• Jennifer Marks

Character Studies

Licensing attempts to keep pace with retail disruption

ClassicClassic and contemporary. Design Works International’s new Studio NYC collection.
The licensing business is moving in several directions simultaneously. There’s a growing interest in vintage brands and nostalgic looks – but at the same time social media is opening avenues for independent artists with unique points of view.

Bigger brands – especially entertainment-driven properties – increasingly turn to direct exclusives with major retailers. At the same time, smaller retailers who hadn’t played in the licensed space before are looking for new labels to freshen their assortments.

“The climate is changing on a daily basis,” said Nancy Fire, co-founder and creative director of Design Works International. “Companies that you wouldn’t think of taking on brands are now interested in them.”

Global sales of licensed products and services rose a 4.4% in 2016 to $262.9 billion, according to the 2017 LIMA Annual Global Licensing Industry Survey. North America remains the largest market, with the U.S. and Canada accounting for 57.9% of the global total, up slightly from 57.7% last year. The Southeast Asia/PAC region was the fastest growing area worldwide, with 6.8% year-on-year growth; it now accounts for 3.4% of global licensing revenue.

Sales of licensed home décor products grew 8.2% globally last year, while the fastest growing categories were infant and pet products.

Still, the licensing industry is as impacted by the changes shaking retail as all other categories, said Martin Brochstein, svp of industry relations and information for the International Licensing Industry Merchandisers’ Association (LIMA).

“Any question in licensing can be answered with the words: ‘It depends,’” he noted. “It depends on the distribution channel, the exclusivity, the competitive landscape, how hot the property is. It’s all over the place – seriously.”

Springs Creative handles a number of of-the-moment properties, but it’s also seeing an evolution in design within evergreen properties like Disney characters.

DisneyClassic and contemporary. Product from Springs Creative’s Disney collection.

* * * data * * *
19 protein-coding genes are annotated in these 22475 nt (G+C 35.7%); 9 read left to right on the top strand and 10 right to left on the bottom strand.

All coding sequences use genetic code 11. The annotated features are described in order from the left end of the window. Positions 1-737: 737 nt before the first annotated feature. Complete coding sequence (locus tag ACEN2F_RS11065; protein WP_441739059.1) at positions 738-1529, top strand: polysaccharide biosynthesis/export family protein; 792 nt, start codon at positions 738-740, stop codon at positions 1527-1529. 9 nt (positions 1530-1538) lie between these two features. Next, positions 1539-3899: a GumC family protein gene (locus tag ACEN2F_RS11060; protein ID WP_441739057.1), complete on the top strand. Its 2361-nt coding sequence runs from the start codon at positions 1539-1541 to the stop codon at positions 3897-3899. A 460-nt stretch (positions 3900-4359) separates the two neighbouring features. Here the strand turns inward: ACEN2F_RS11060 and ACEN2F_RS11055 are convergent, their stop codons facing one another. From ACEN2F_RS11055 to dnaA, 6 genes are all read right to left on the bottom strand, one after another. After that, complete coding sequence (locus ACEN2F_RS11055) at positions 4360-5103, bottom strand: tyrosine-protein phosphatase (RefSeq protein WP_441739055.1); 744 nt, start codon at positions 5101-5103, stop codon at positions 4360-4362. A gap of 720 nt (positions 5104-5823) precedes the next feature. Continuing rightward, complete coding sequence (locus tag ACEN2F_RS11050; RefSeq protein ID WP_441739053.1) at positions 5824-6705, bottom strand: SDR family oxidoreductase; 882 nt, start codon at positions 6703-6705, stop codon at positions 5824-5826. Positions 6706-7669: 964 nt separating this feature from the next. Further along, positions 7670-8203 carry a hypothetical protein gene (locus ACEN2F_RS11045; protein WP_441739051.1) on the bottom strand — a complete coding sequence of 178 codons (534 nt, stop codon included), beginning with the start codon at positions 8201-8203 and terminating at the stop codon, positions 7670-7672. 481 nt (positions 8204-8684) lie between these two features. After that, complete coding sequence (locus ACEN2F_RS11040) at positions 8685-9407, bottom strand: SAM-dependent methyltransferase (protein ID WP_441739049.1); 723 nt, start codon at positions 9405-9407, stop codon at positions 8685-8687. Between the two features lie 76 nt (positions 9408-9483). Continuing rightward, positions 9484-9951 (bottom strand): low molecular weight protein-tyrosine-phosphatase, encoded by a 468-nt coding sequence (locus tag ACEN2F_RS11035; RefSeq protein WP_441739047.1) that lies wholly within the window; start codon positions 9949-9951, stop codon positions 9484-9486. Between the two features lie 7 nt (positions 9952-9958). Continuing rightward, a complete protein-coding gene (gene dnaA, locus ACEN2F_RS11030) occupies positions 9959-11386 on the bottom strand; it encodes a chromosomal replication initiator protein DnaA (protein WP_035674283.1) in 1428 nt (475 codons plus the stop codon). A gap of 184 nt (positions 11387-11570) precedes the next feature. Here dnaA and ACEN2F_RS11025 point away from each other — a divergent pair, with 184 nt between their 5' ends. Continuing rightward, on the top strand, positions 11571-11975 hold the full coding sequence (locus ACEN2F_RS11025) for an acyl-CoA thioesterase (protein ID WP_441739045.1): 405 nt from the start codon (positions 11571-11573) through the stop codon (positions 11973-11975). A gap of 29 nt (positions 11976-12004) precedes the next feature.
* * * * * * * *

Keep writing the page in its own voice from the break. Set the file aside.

“You can have a core look – everyone does princesses – but the trends are getting more fashions forward,” said Julia Pelowski, Springs Creative’s senior licensing coordinator. “The design is more stylized. There’s a more subtle take on the properties” – an aesthetic she described as appealing to a Pottery Barn sensibility.

Fire concurred. “Everything is becoming a lifestyle. So even if you’re doing Mickey Mouse, it’s branded in paisley.”

More broadly, she sees two primary tends in licensing, “almost polar opposites.”

On the one hand, the steady churn of celebrity brands such from television luminaries including Ellen DeGeneres, Kelly Ripa and Rachael Ray. They’re emblematic of celebrities who actively promote their licensed products across their media channels.

On the other is the branding of online personalities. “They’re the influencers now. They have pop-ups in home, food and other areas,” said Fire, whose company recently launched its own branded fabrics under the Studio NYC label.

While new designers are leading from Instagram and YouTube, nostalgic properties are also enjoying a rebirth, according to Spring Creative’s Pelowski. Nickelodeon’s relaunch last year of shows from the 1990s resulted in good sell-throughs for related licensed properties, she said.

“The old cartoons now resonate not only with older consumers, but younger ones as well,” she added. “Retro looks are also performing well with My Little Pony and Ninja Turtles.”

With so much in the offing, LIMA’s Brochstein joked the association could host a three-day seminar on the subject “What is a brand?”

His answer: “An expectation of performance. It has to have a distinct point of view.” Then, quoting the late U.S. Supreme Court Justice Potter Stewart’s definite of smut, he added: “I know it when I see it.”

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